If you suffer from prostate problems, then you may have heard that they’re caused by DHT (di-hydro-testosterone). But did you know that your toilet paper could also be to blame? It’s true!
Scientists have found that many brands of toilet paper contain a toxic chemical called BPA. You may know BPA as a chemical found in plastics. It’s in water bottles, food containers, and even baby toys. And guess what? It’s also in toilet paper, thanks to contamination during the recycling process!
You see, many toilet papers are made from recycled paper. And some of the papers being recycled come from magazines, credit card receipts, and other papers that are coated with plastic. As a result, BPA makes its way into the toilet paper. In fact, a government study found that 81% of all paper products contain BPA in them!
Research shows that BPA is easily absorbed into the body through contact with the skin. And with toilet paper, it’s even worse than regular paper. Why? Because you’re wiping with toilet paper onto your anus. Not only is your anus right next to your prostate, but it contains lots of blood vessels.
So when you’re wiping with BPA-laden toilet paper, the toxin goes right into your bloodstream. It’s as if you were giving yourself a BPA suppository! When BPA goes into your bloodstream, it can wreak havoc on your prostate health and sexual function. This has been demonstrated in several studies.
One study found that patients with unhealthy prostates had much higher BPA than people with healthy prostates. Another study found that BPA stimulates prostate cell growth, even in tiny amounts. And yet another study found that BPA can reduce daily sperm production by a whopping 20%!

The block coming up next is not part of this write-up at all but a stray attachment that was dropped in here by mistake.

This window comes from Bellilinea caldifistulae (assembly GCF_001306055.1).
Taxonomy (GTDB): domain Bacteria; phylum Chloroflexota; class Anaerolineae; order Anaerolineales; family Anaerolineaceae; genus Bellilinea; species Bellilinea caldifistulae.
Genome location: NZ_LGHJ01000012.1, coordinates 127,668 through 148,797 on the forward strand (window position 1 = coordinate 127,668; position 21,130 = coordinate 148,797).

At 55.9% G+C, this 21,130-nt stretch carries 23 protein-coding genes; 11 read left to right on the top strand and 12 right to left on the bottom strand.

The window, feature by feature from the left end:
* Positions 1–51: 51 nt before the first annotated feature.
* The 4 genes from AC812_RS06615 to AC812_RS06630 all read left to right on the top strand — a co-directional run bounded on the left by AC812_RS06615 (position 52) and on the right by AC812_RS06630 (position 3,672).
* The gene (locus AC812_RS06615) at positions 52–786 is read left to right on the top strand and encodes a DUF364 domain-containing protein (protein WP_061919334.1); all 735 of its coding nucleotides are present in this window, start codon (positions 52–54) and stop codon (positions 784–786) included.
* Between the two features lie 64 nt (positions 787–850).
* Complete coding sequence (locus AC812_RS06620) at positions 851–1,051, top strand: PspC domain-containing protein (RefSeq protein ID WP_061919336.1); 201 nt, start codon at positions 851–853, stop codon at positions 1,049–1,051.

Why is BPA so damaging to your prostate and sexual health? Well, it has to do with its ability to mimic estrogen. As you may know, BPA is chemically similar to estrogen. It can actually mimic estrogen and cause your body’s levels to shoot up. This can lead to estrogen building up in your prostate.
When estrogen builds up in your prostate, you have an imbalance of estrogen and testosterone. To compensate, your body converts testosterone into dihydrotestosterone (DHT). You see, DHT is 10 times stronger than regular testosterone. So your body converts as much testosterone as it can into DHT, in order to undo the adverse effects of rising estrogen.
But there's a downside to DHT. DHT stimulates prostate cell growth, and causes your prostate to swell up until you have trouble peeing.
As your prostate gets bigger and bigger, you begin to lose urinary control. What happens next? Well, you may need to get up several times at night to rush to the bathroom. You may need to look for the men's room everywhere you go. When you try to pee, you may dribble in stops and starts. And you may feel like you never fully empty your bladder.